Before reading these chapters and viewing both the original Taroko Gorge and several other versions, I had heard of blackout poetry and collage, but not combinatory poetry (either physical or digital). Similarly, I had learned about Dada (visual) art in an Art History class, but not much about their textual or audio art, or how that influenced forms of e-literature. With that, I have found a new appreciation for the Dadaists in light of how they paved the way, in a manner of speaking, for Taroko Gorge and other forms of combinatory poetry. Taroko Gorge also seems to have derived at least partially from the surrealists (I believe that this is mentioned in the book as well) as the poems (or poem, if each version is seen as simply one small part of a whole, rather than several distinct versions separate from the source) seem to speak to a subconscious chaos that combines aspects of both Dadaism and surrealism.
I haven’t done much coding (I learned about HTML and CSS in Brenda Grell’s 201 class, but that’s the extent of my experience) but looking at the source codes were very interesting. I would definitely like to learn more about computer coding in order to better understand the digital aspect and the underlying mechanics of e-literature.
Of the other combinatory poems drawn from Taroko Gorge’s code, I especially liked Tournedo Gorge, which combined computer and cooking metaphors in a surprising yet effective way. I hadn’t thought about it before, but the poem showed how both cooking and computer art (or even computer science) are composed of many smaller aspects all lending to a whole, as well as both drawing from the past to build towards the future.
Another that stood out was ‘Wandering through Taroko Gorge’ by James Burling; this poem seemed to draw not only on variables within the code, but with words supplied by each reader. Unfortunately, the website was broken (I believe that the code wasn’t updated enough for Chrome, but again, I don’t know quite enough about code to tell exactly what as going wrong). However, even the broken quality of the poem spoke to the fragility of e-literature, illuminating just how fleeting, and therefore precious, it can be.
Overall, I liked the concept of both Taroko Gorge and combinatory poetry. I believe it builds on both poetic & literary foundations while forging new pathways for artists, writers, and coders alike.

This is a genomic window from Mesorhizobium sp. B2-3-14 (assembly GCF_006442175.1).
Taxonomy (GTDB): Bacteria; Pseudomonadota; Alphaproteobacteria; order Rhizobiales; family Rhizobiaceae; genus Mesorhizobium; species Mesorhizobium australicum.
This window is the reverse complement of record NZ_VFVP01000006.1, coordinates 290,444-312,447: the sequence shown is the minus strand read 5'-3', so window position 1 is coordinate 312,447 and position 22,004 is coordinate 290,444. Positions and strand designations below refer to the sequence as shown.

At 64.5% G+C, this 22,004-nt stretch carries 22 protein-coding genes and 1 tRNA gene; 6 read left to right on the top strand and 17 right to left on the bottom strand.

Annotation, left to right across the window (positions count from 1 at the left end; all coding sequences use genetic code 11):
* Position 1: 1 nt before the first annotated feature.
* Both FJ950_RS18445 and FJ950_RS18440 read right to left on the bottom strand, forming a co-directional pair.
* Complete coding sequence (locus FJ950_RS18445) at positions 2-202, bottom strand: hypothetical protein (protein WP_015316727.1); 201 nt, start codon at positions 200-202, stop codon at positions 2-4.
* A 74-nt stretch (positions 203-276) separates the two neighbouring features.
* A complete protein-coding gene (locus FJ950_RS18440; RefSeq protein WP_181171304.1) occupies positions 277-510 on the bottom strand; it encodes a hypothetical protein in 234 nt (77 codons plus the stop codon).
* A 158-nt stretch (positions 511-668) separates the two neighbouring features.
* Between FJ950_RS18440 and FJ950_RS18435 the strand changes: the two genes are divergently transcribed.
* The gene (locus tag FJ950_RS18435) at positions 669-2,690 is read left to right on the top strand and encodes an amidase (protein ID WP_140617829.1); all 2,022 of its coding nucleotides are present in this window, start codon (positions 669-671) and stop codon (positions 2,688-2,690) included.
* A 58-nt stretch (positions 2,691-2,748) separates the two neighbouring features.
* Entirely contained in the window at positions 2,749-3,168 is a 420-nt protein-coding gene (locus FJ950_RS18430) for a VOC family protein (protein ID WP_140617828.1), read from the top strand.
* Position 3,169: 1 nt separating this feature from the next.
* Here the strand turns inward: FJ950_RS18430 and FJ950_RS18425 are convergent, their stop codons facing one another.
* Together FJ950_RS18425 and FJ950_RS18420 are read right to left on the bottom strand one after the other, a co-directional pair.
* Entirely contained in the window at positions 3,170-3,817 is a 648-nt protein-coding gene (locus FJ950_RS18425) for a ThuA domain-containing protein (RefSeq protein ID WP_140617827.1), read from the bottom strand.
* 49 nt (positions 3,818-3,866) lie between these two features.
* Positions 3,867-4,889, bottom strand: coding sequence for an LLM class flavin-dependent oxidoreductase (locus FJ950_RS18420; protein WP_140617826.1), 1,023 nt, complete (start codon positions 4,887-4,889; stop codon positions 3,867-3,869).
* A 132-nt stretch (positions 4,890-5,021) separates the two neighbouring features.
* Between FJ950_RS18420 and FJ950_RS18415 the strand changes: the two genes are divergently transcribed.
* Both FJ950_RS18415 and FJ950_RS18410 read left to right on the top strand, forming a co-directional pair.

For the assignment this week, we were tasked with reading multiple variations of the poem “Taroko Gorge”. First, I took a look at some of the poems, and I noticed that they all had a very similar structure going on with them. After looking into the source code, I determined that it looked like each variation was different because of different key words that were replaced by each author of the poem. I noticed pretty early on into the reading this week of “Electronic Literature” by Scott Rettberg, that kinetic poetry was mentioned as a genre of Electronic Literature. After looking a little more into kinetic poetry, I discovered that it was essentially a form of combinatory poetics. It takes random words out of a piece of text, and they will all be floating around each other. Eventually the words will be drawn towards each other, forming different phrases.
Although the poem has seemingly infinite different versions that could be created through just changing the key words, the part thats most interesting to me is that no matter what words you change in it, the basic structure of the poem will always stay the same. Such as the first sentence of the poem will always be “*Key Word* *Key word*s the *Key Word*”. I also noticed while looking at the poems, that it doesn’t let you scroll back up to view a certain part of the poem, like it’s forcing you to live in the moment of the poem and focus on what’s appearing in front of you while it infinitely continues on. Since the poem is also randomized, once something disappears it’s very unlikely you’ll see it again even through replaying the same poem.
“Taroko Gorge” is very similar to a dadaist poem, which are created from other types of literature, but when cut into pieces and mixed up, they create something different than originally intended. The difference is, you can reread a dadaist poem as much as you like and take as much time as you like with it, which isn’t true with “Taroko Gorge” poems. Hit refresh and even with the same words, everything will be completely different again. As a reader this makes every line feel even more important, since you’ll never be able to read it again. On page 23 of Electronic Literature, Rettburg shares a quote from Manovich that perfectly sums up Taroko Gorge and Combinatory Poetics,
“a new media object is not something fixed once and for all, but something that can exist in different, potentially infinite versions”(23, Electronic Literature)
Electronic Literature by Scott Rettberg
Taroko Gorge: https://nickm.com/taroko_gorge/